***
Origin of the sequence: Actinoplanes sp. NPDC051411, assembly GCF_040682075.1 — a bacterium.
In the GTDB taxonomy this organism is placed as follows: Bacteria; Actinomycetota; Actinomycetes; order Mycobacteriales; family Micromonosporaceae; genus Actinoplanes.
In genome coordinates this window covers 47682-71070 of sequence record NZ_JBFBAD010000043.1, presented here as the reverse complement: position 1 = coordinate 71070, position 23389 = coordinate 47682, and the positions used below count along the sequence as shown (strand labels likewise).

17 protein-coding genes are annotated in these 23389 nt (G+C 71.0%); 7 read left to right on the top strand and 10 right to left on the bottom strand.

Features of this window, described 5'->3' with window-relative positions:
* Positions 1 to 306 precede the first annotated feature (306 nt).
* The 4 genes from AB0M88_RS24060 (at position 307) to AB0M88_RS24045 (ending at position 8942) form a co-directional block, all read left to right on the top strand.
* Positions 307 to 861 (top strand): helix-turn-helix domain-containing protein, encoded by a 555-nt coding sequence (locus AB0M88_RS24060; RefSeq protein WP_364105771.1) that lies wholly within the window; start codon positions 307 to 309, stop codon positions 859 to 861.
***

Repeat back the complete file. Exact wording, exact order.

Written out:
Origin of the sequence: Actinoplanes sp. NPDC051411, assembly GCF_040682075.1 — a bacterium.
In the GTDB taxonomy this organism is placed as follows: Bacteria; Actinomycetota; Actinomycetes; order Mycobacteriales; family Micromonosporaceae; genus Actinoplanes.
In genome coordinates this window covers 47682-71070 of sequence record NZ_JBFBAD010000043.1, presented here as the reverse complement: position 1 = coordinate 71070, position 23389 = coordinate 47682, and the positions used below count along the sequence as shown (strand labels likewise).

17 protein-coding genes are annotated in these 23389 nt (G+C 71.0%); 7 read left to right on the top strand and 10 right to left on the bottom strand.

Features of this window, described 5'->3' with window-relative positions:
* Positions 1 to 306 precede the first annotated feature (306 nt).
* The 4 genes from AB0M88_RS24060 (at position 307) to AB0M88_RS24045 (ending at position 8942) form a co-directional block, all read left to right on the top strand.
* Positions 307 to 861 (top strand): helix-turn-helix domain-containing protein, encoded by a 555-nt coding sequence (locus AB0M88_RS24060; RefSeq protein WP_364105771.1) that lies wholly within the window; start codon positions 307 to 309, stop codon positions 859 to 861.